Famed war correspondent Robert Sherrod was with the Marines when they landed on Iwo Jima. He radioed his editors
, "That first night can only be described as a nightmare in hell...." Here are some highlights from TIME's coverage of World War II's
bloodiest battle in the Pacific:
The Japs knew how vital it was to U.S. forces to capture Iwo. They knew what a blow its loss would be to the defense of Japan. So they packed Iwo with 10,000 to 15,000 men, with casemated heavy coastal guns, well-sited antiaircraft guns, machine-gun nests hewn out of the rock.
From Hell's Acre
Feb. 26, 1945
Two hours after the original landings on D-day, we had a toe hold and it looked like a good one. But all hell broke loose before noon. From the north and from the south the hidden Japs poured artillery and 6-in. mortars into the marines on the beachhead. Nearly all our tanks were clustered near the black-ash beaches like so many black beetles struggling to move on tar paper....
From "It Was Sickening to Watch ..."
Mar. 5, 1945
From bloody Iwo Jima, TIME Correspondent Robert Sherrod, veteran of the Aleutians and Tarawa, last week radioed this account of a night in a front-line Marine hospital....They had cut the private's clothes off. There was a cluster of guts as big as two fists sticking out of the left side of his abdomen, though the hole in the belly was thumb-sized.
From On Iwo Jima
Mar. 19, 1945
The end results of Jap tenacity, natural defenses and weapons might have caused weaker men to falter, but the marines have carried out their assignment with nobility and courage. Everybody has had to take it. Even artillerymen, under the heaviest fire they have seen in the Pacific, have suffered 15% casualties...
From With Nobility and Courage
Mar. 12, 1945
Last week the nation learned just how many Marine soldiers, carrying rifles and grenades, had paid the price to take Iwo Jima: 4,189 dead, 441 missing, 15,308 wounded -- total casualties of 19,938. This was as high as Tarawa and Saipan combined, higher than the number of Union casualties in any of the bloody battles of the Civil War except Gettysburg.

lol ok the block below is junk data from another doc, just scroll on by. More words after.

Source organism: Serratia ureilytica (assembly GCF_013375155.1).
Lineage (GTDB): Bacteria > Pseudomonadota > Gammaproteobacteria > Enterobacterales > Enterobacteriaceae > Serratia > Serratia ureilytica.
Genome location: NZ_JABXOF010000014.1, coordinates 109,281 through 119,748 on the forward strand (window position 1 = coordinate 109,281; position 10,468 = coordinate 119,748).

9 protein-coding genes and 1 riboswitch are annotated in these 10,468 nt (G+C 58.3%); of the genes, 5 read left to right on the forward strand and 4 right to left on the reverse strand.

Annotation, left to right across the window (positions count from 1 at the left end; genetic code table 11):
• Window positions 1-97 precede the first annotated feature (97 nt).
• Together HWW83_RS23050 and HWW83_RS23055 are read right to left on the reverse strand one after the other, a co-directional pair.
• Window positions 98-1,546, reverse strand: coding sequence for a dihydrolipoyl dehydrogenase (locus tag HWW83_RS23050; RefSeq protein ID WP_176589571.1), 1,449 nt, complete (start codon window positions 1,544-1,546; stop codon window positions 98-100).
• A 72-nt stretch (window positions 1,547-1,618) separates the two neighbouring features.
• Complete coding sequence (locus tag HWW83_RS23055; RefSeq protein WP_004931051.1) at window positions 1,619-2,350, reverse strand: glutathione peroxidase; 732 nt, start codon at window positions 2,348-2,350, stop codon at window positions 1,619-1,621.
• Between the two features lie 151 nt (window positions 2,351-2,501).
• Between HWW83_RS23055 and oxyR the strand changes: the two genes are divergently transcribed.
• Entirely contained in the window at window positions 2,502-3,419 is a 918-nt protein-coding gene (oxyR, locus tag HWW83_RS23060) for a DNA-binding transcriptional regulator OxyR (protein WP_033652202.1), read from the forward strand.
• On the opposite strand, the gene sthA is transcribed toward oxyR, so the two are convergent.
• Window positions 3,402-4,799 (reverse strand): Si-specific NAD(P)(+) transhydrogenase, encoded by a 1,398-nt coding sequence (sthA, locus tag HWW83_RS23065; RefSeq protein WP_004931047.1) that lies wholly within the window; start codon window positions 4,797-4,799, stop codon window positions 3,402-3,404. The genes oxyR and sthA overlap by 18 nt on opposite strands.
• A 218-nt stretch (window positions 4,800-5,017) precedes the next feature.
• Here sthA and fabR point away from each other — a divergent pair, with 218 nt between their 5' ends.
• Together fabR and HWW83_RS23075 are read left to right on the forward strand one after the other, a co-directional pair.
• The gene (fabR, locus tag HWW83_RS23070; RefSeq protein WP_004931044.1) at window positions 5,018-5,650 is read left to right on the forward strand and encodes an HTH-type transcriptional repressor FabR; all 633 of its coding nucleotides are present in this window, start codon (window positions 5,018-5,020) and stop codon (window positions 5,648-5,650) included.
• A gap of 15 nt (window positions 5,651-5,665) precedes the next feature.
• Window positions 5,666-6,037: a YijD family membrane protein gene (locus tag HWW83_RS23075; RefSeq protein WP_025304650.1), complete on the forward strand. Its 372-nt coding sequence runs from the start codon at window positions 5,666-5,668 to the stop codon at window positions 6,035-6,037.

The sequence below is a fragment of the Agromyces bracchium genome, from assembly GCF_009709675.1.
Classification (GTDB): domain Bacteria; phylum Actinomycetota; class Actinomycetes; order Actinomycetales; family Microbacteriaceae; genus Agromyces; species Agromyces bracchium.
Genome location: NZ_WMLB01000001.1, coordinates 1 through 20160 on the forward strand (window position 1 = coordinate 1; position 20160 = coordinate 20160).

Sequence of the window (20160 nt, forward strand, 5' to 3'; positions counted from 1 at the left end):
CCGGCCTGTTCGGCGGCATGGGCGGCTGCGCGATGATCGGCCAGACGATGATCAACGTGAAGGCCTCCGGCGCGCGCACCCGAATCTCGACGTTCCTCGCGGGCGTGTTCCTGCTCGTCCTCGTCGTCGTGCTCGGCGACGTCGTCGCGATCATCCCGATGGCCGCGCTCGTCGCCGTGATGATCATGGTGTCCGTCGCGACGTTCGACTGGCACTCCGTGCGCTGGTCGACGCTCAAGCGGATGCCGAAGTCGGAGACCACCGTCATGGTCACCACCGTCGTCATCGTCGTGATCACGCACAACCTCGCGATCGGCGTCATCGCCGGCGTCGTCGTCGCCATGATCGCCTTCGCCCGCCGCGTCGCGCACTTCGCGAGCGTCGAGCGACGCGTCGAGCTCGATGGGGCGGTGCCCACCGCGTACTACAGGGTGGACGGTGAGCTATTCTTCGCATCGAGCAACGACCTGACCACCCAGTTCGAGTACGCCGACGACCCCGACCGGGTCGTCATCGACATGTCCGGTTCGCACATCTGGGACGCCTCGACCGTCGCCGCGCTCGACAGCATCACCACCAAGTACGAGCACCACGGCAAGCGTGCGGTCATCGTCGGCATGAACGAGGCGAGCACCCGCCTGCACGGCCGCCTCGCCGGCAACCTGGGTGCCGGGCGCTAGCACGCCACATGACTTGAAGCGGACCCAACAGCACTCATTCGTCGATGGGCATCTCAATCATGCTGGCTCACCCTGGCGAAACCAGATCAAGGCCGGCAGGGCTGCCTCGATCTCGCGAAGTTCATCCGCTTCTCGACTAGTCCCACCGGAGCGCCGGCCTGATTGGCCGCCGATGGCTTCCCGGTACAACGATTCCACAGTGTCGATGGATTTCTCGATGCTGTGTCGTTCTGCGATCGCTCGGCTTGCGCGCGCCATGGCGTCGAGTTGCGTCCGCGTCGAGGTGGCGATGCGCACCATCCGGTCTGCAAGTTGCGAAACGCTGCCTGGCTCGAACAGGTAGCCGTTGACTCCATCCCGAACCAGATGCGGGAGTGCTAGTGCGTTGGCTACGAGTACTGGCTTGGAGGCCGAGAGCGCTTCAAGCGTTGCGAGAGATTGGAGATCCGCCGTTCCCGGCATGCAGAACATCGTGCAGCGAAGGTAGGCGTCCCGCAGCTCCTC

From No Stopping
Mar. 26, 1945
By last week, the picture of the Iwo Jima flag raising, which had already made almost every front page in the land, was turning up again in fancy, full-page color in U.S. Sunday papers. It was easily the most widely printed photograph of World War II.
From Story of a Picture
Mar. 26, 1945
Three of the six flag-raisers were killed in the battle for Iwo Jima. After the battle ended, Hayes and the other two survivors were ordered back to the U.S. by President Roosevelt. They were lionized from coast to coast. Rene Gagnon and John Bradley took it in stride, but Ira Hayes, a shy and bewildered Pima Indian, found the hero's role hard to play....
From Then There Were Two
Feb. 7, 1955
Through last weekend, the Oscar-nominated Letters of Iwo Jima had grossed just under $40 million, earning it the top spot during the Japanese cinema industry's all-important New Year holiday season. Not bad for a downbeat movie that chronicles one of Japan's bitterest defeats -- one that has rarely been the subject of a Japanese film.
From Postcard from Tokyo:
Watching Iwo Jima in Japan
Jan. 24, 2007